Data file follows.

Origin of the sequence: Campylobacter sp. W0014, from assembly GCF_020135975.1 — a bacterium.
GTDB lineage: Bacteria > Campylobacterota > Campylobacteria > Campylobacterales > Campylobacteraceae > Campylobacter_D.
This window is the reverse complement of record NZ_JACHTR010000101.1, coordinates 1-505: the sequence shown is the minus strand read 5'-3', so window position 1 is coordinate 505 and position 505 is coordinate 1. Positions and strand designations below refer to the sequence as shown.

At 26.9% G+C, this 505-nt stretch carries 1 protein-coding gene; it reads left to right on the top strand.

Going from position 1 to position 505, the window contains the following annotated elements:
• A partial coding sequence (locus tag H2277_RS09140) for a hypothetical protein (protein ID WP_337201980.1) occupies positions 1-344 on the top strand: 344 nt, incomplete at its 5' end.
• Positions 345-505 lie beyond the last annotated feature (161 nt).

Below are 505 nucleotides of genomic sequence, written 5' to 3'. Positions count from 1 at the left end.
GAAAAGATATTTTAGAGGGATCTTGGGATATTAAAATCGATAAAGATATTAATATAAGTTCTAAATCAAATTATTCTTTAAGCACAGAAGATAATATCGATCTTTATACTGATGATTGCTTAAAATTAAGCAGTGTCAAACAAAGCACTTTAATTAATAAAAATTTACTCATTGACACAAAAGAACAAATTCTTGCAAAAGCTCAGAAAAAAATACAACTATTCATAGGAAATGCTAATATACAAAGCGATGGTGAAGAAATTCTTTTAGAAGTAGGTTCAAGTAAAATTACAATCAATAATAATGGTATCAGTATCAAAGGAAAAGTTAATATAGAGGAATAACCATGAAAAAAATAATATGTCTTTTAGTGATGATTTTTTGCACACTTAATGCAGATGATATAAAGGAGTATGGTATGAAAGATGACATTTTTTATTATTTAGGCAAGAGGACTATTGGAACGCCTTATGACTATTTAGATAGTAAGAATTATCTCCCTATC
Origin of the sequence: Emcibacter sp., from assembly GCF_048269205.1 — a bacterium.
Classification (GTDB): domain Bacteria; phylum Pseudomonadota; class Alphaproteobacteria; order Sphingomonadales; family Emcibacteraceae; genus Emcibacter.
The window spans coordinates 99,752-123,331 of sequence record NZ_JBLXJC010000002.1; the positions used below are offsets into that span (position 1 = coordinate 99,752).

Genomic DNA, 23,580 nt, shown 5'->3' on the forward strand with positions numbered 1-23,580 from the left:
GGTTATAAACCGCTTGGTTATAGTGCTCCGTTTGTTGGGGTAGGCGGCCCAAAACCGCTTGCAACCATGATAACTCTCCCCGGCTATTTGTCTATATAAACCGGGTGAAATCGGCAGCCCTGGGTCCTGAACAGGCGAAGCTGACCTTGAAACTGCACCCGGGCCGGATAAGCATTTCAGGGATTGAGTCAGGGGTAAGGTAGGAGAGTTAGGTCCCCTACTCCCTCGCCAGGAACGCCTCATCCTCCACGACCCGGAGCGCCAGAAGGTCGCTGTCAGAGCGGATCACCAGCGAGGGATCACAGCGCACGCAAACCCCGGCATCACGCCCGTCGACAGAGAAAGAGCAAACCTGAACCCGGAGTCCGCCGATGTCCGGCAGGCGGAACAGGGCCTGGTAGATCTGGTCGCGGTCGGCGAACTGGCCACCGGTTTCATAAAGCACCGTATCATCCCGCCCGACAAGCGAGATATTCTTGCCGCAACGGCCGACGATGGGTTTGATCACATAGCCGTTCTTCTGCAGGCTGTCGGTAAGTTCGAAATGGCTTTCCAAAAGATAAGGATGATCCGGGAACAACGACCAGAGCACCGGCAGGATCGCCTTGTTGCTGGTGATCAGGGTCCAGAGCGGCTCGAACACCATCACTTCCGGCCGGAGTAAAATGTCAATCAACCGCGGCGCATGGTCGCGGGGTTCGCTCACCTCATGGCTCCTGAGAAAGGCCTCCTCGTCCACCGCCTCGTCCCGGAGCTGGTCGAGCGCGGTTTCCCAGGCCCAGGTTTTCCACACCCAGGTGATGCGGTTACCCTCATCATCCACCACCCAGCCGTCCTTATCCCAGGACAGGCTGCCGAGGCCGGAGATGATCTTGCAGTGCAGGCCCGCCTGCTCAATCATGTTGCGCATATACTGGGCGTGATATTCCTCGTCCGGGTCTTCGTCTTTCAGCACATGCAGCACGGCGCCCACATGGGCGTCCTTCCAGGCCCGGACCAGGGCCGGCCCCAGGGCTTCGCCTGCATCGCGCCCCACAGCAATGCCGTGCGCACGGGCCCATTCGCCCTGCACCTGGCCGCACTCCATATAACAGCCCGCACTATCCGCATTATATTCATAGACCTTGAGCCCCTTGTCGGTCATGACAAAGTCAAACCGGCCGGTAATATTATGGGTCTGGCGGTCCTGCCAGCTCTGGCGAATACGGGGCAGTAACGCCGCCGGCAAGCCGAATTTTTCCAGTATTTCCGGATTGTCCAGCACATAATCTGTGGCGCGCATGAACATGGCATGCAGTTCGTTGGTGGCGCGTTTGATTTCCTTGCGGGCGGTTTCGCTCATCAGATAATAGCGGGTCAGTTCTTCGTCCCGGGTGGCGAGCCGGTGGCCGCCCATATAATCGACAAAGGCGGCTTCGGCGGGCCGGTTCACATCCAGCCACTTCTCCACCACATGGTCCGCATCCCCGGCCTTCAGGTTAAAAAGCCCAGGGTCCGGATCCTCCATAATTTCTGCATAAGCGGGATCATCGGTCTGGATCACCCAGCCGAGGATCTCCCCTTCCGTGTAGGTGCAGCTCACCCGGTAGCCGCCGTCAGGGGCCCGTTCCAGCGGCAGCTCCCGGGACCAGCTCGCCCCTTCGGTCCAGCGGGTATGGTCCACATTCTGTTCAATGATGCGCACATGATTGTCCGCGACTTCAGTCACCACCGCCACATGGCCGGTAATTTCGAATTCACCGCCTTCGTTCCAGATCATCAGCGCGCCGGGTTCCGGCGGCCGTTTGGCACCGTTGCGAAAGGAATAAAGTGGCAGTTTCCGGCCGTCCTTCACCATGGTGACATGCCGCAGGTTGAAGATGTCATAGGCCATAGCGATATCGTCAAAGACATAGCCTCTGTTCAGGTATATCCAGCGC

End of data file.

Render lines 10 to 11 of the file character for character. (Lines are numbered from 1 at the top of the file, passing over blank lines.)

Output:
Origin of the sequence: Emcibacter sp., from assembly GCF_048269205.1 — a bacterium.
Classification (GTDB): domain Bacteria; phylum Pseudomonadota; class Alphaproteobacteria; order Sphingomonadales; family Emcibacteraceae; genus Emcibacter.